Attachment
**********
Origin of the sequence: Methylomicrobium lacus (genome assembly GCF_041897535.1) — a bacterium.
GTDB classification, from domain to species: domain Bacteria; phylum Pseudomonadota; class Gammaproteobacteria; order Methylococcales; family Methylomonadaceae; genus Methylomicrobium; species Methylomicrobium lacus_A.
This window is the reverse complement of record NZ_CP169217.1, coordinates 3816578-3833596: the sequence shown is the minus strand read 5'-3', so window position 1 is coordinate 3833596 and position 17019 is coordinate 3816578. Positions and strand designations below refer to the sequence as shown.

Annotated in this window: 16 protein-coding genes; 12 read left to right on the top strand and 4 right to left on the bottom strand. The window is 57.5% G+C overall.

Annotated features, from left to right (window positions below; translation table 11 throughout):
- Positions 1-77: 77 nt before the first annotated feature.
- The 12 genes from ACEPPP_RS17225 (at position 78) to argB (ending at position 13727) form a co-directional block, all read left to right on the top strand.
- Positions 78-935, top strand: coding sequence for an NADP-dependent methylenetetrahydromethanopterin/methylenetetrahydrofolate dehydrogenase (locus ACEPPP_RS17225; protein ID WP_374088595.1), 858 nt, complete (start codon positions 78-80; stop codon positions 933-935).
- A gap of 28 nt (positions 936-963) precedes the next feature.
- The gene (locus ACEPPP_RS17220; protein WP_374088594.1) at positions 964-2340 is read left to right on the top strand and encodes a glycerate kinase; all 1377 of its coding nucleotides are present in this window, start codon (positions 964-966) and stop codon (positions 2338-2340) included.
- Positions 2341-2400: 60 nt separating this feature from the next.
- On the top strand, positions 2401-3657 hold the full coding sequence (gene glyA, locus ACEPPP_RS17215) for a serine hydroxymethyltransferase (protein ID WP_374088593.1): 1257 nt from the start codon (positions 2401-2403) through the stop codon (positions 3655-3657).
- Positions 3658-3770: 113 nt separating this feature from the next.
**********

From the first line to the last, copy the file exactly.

Origin of the sequence: Methylomicrobium lacus (genome assembly GCF_041897535.1) — a bacterium.
GTDB classification, from domain to species: domain Bacteria; phylum Pseudomonadota; class Gammaproteobacteria; order Methylococcales; family Methylomonadaceae; genus Methylomicrobium; species Methylomicrobium lacus_A.
This window is the reverse complement of record NZ_CP169217.1, coordinates 3816578-3833596: the sequence shown is the minus strand read 5'-3', so window position 1 is coordinate 3833596 and position 17019 is coordinate 3816578. Positions and strand designations below refer to the sequence as shown.

Annotated in this window: 16 protein-coding genes; 12 read left to right on the top strand and 4 right to left on the bottom strand. The window is 57.5% G+C overall.

Annotated features, from left to right (window positions below; translation table 11 throughout):
- Positions 1-77: 77 nt before the first annotated feature.
- The 12 genes from ACEPPP_RS17225 (at position 78) to argB (ending at position 13727) form a co-directional block, all read left to right on the top strand.
- Positions 78-935, top strand: coding sequence for an NADP-dependent methylenetetrahydromethanopterin/methylenetetrahydrofolate dehydrogenase (locus ACEPPP_RS17225; protein ID WP_374088595.1), 858 nt, complete (start codon positions 78-80; stop codon positions 933-935).
- A gap of 28 nt (positions 936-963) precedes the next feature.
- The gene (locus ACEPPP_RS17220; protein WP_374088594.1) at positions 964-2340 is read left to right on the top strand and encodes a glycerate kinase; all 1377 of its coding nucleotides are present in this window, start codon (positions 964-966) and stop codon (positions 2338-2340) included.
- Positions 2341-2400: 60 nt separating this feature from the next.
- On the top strand, positions 2401-3657 hold the full coding sequence (gene glyA, locus ACEPPP_RS17215) for a serine hydroxymethyltransferase (protein ID WP_374088593.1): 1257 nt from the start codon (positions 2401-2403) through the stop codon (positions 3655-3657).
- Positions 3658-3770: 113 nt separating this feature from the next.